When was the last time you busted-out with a belly-jiggling, eye-watering laugh? Hey, there’s a lot more to the “best medicine” angle than you might think. Let’s talk about why laughter is a powerful remedy…

…laughing during a funny movie elevates the pain threshold and aids in breaking the cycle between pain, sleep loss, depression, and immunosuppression.

Did you ever wonder how laughter originated? Well, to our long-ago ancestors, relationship quality was crucial to survival. One theory suggests that laughter likely evolved from labored breathing during play, such as tickling. That shared arousal experience in young mammals created and deepened social bonds.

To this day, the goal remains the same, doesn’t it? It’s about becoming fonder of those with whom we share the odd sound and physical signs of laughter.

Let’s take our discussion to the personal remedy neck of the woods, led by a Psychiatric Times article, Laughter Is the Best Medicine, written by Kavita Khajuria, MD.

Laughter is the best medicine

Dr. Khajuria takes the importance of humor in medical treatment all the way back to the 13th century. That’s when the “Father of French Surgery,” Henri de Mondeville, was known to add humor to his post-operative treatments.

Khajuria goes on to highlight author and professor Norman Cousins, who did quite a bit of research on the biochemistry of human emotion. In fact, he believed emotion was the key to success in fighting illness.

Unfortunately, he had the opportunity to personally test his theories when he was crippled by sudden-onset connective tissue disease and arthritis.

Cousins developed his own recovery program, which included self-induced laughter sessions fueled by comic films. From Cousins…

I made the joyous discovery that ten minutes of genuine belly laughter had an anesthetic effect and would give me at least two hours of pain-free sleep…When the pain-killing effect of the laughter wore off, we would switch on the motion picture projector again and not infrequently, it would lead to another pain-free interval.

Cousins’ wrestling match with his illnesses is detailed in his 1979 book, Anatomy of an Illness: As Perceived by the Patient. Check it out.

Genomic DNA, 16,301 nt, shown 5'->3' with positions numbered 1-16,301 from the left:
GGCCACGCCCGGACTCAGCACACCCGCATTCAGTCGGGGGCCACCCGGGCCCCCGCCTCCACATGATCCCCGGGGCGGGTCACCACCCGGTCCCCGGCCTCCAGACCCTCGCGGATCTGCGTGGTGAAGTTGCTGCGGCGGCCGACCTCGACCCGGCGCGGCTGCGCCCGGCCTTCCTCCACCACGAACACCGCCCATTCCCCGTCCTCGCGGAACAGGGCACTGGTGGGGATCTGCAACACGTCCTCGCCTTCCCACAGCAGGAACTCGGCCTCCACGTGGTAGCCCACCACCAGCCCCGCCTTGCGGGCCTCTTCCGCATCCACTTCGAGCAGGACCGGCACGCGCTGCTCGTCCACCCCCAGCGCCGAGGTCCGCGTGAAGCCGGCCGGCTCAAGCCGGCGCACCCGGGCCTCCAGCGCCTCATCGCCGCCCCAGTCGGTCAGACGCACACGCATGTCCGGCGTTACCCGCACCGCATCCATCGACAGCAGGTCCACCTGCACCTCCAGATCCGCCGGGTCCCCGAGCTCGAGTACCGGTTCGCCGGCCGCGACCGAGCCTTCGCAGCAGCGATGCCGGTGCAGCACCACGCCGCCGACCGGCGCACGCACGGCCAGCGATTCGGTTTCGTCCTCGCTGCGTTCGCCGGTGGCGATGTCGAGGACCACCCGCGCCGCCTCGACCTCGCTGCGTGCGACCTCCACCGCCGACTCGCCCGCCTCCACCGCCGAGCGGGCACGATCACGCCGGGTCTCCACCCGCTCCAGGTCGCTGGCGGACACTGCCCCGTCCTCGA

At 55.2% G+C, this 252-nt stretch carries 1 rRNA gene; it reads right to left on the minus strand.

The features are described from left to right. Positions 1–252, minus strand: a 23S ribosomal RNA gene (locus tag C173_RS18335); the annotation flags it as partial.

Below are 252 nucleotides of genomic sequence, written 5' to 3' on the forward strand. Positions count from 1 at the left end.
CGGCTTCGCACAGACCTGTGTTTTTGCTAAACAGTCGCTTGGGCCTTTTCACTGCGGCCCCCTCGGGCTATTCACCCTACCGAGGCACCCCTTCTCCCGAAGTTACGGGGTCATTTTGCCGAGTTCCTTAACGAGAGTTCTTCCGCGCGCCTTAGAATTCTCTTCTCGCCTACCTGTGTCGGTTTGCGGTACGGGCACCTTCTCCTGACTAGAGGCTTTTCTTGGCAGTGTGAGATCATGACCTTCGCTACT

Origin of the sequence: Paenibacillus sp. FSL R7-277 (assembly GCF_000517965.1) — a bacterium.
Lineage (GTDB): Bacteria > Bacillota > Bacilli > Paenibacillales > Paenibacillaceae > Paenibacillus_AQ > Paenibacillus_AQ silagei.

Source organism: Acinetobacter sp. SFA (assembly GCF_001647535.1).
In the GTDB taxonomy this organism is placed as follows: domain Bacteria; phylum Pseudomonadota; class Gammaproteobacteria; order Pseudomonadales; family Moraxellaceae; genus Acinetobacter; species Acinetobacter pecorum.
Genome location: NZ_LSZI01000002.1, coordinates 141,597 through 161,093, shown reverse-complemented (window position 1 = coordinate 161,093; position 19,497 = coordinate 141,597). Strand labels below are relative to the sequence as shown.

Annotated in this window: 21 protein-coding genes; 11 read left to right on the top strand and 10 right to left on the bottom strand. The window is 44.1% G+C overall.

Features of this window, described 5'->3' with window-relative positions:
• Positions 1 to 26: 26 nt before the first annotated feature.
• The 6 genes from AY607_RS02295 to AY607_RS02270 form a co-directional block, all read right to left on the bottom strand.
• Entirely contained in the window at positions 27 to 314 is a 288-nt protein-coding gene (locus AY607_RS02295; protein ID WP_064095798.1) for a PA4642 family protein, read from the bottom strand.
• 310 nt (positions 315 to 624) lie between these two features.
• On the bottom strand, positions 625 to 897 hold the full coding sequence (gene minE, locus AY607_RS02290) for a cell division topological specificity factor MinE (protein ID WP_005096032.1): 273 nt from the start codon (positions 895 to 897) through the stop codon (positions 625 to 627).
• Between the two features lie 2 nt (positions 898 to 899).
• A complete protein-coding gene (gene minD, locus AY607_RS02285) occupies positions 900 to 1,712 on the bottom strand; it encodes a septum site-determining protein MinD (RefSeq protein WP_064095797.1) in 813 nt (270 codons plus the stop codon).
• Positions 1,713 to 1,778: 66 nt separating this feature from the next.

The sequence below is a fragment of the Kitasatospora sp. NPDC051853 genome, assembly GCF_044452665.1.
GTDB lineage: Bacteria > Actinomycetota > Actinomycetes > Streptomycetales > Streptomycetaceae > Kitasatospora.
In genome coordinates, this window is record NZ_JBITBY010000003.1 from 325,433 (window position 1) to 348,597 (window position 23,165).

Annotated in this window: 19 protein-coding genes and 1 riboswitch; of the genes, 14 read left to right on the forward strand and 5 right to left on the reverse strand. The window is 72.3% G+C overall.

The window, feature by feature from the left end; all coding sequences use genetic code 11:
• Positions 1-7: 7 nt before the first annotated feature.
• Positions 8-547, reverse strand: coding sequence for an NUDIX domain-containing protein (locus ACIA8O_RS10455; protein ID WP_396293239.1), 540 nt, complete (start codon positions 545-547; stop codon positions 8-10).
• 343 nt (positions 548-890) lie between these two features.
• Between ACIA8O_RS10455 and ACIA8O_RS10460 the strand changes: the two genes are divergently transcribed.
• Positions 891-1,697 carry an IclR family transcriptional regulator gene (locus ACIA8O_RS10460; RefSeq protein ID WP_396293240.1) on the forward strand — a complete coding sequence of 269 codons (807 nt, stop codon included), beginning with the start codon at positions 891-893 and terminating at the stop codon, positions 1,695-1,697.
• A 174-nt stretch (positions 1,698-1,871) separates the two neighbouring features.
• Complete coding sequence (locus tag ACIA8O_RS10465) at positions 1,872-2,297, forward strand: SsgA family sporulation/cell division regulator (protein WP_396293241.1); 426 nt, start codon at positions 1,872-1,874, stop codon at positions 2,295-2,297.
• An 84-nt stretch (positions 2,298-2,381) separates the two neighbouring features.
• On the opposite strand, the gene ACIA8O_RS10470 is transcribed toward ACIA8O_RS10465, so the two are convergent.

Laughter and the body

why is laughing good for you

“It just feels great to laugh.”

Dr. Khajuria shares that numerous studies reveal the beneficial effects of laughter. For instance, laughing during a funny movie elevates the pain threshold and aids in breaking the cycle between pain, sleep loss, depression, and immunosuppression. (Just ask Mr. Cousins.)

Laughter also lowers blood pressure, epinephrine (adrenaline), and glucose levels; as well as increasing glucose tolerance.

And how ’bout this? Laughter assists in the recovery and prevention of cancer by increasing natural killer cell activity, the response of gamma interferon and T cells, and it amps-up the defense against respiratory infections.

And, of course, humor and laughter generate the discharge of endorphins, encouraging calm.

Oh, almost forgot. Laughter releases brain-derived neurotrophic factor (BDNF). BDNF supports existing neurons and promotes the growth of new neurons and synapses. So this is about neurogenesis and neuroplasticity. For mood and anxiety disorder sufferers, both are powerful and hopeful.

Laughter and the mind

Okay, have you ever heard of laughter yoga? Indeed, to achieve positive psychological outcomes, the practice encourages participants to mimic the act of laughing.

And it works, as significant improvement in positive emotions and reductions in the severity of stress and anxiety symptoms have been noted.

Dr. Khajuria even presents an interesting discussion of Sigmund Freud’s views on humor. According to Khajuria, Freud suggested humor may be the highest of the psyche’s defense processes.

And Khajuria goes on to submit that humor can have a place in individual and group therapy for a variety of mood and anxiety disorders.

Hey, how ’bout a personal example. I was feeling especially wound-up a few nights ago. You know the drill, so much going-on throughout the day and then a hard time dimming the lights on the old gray matter. Yes, I was moody and anxious.

So what did I do? I grabbed my phone and opened the YouTube app looking for comic relief. In short order I came upon a clip from a UK game show. I laughed ’til I cried. And, dang, I’ll bet I watched it a dozen times.

The result? I chilled and hit the sack.

The last laugh

So I’ll ask you again? When was the last time you busted-out with a belly-jiggling, eye-watering laugh? If it’s been way too long, you’re missing-out on so much relief.

Give it a go, okay? I mean, laughter-inducing material is easy to find.

Laughter: a powerful remedy.

Be sure to read Dr. Khajuria’s article, Laughter Is the Best Medicine, as you’ll find more details and some really good references.

The origin of laughter info came from an interesting article, The evolutionary origins of laughter are rooted more in survival than enjoyment, which appeared on The Conversation.

And then, of course, there are hundreds of Chipur mood and anxiety disorder-related titles to review.

Skip to content